Movember campaigns help with awareness, procedures to cure prostate cancer
Cape Town - Prostate cancer is a disease that will affect one in every 23 men in South Africa and is the most diagnosed cancer among men in 105 countries, according to Global Cancer Statistics 2018.
That is why one of the beneficiaries of the Movember campaign, managed by the Men’s Foundation in SA, has been Project Peacock. The initiative raises funds to provide a new minimally invasive technique called low dose rate (LDR) brachytherapy for men diagnosed with either prostate or
Dr Justin Howlett, urologist at Groote Schuur Hospital and co-founder of Project Peacock, said that thanks to different funding contributions such as Movember, they had been able to offer this procedure in the public sector for the last two years.
“The treatment was available in the private sector, but due to costs it couldn’t be offered in public
health care,” said Howlet.
At total of 36 patients have been treated for free already in these two years and all of them present “good results”, even though cancer patients have to be followed for at least 10 years to have final results.
Dr Justin Howlett a leading urologist at Groote Schuur Hospital and co-founder of Project Peacock. Picture: Ayanda Ndamane/African News Agency(ANA)
Dr Justin Howlett a leading urologist at Groote Schuur Hospital and co-founder of Project Peacock. Video: Ayanda Ndamane/African News Agency(ANA)
According to Howlett, the number of prostate cancer cases in South Africa is lower than in Australia, Europe or the US, but the death rate is one of the highest.
“We think one of the reasons is that our patients haven’t been tested early enough or they don’t have access to health care, but there is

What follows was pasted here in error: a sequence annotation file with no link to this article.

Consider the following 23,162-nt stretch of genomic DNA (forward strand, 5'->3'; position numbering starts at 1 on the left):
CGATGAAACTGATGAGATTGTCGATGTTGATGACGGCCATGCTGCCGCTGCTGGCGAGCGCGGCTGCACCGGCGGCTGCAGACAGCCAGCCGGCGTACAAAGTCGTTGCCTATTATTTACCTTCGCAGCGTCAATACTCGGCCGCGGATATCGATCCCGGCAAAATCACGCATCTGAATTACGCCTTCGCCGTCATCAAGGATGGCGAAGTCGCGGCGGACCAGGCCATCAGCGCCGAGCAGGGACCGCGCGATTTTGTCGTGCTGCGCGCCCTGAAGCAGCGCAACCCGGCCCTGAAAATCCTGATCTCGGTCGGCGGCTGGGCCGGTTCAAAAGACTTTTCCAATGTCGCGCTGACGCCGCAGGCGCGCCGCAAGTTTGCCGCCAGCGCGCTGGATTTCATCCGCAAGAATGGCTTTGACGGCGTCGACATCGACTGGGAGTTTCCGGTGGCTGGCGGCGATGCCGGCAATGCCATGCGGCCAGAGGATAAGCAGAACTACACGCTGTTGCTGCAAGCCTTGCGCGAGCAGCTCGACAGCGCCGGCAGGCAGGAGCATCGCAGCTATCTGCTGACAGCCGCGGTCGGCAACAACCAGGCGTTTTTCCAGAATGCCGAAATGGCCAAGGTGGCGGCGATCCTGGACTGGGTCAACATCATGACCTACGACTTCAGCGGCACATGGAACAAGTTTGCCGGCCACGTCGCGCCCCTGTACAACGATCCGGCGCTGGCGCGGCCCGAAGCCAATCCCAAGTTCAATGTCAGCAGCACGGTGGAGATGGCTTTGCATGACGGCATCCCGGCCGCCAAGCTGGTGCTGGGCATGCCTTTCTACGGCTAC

evidence that suggests that South African patients with African ancestors are genetically predisposed to have a more aggressive prostate cancer.”
“Early detection is the key,” said the founder of the Men’s Foundation, Garron Gsell, adding that “93% of prostate cancers are treatable and curable” if detected in time.
“For us, it’s important that we get the message out there and that we raise funds to invest in these projects.”
Gsell said stigma and “a fear of having to deal with mortality” were some of the reasons why men “don’t take action with their health”.
Jacob Abrahams is one of the 36 patients who were treated with LDR in the Groote Schuur Hospital. He was diagnosed with prostate cancer in January, at the age of 68.
Jacob Abrahams was diagnosed on January this year with prostate cancer and did the treatment in April. So the treatment called Low Dose Rate is a minimally invasive technique that only need to be done in one session of one or two hours and then do checkings for the next 10 years. Video: Ayanda Ndamane/African News Agency(ANA)
Garron Gsell, chief executive and founder of the Men's Foundation. Picture: Ayanda Ndamane/African News Agency(ANA)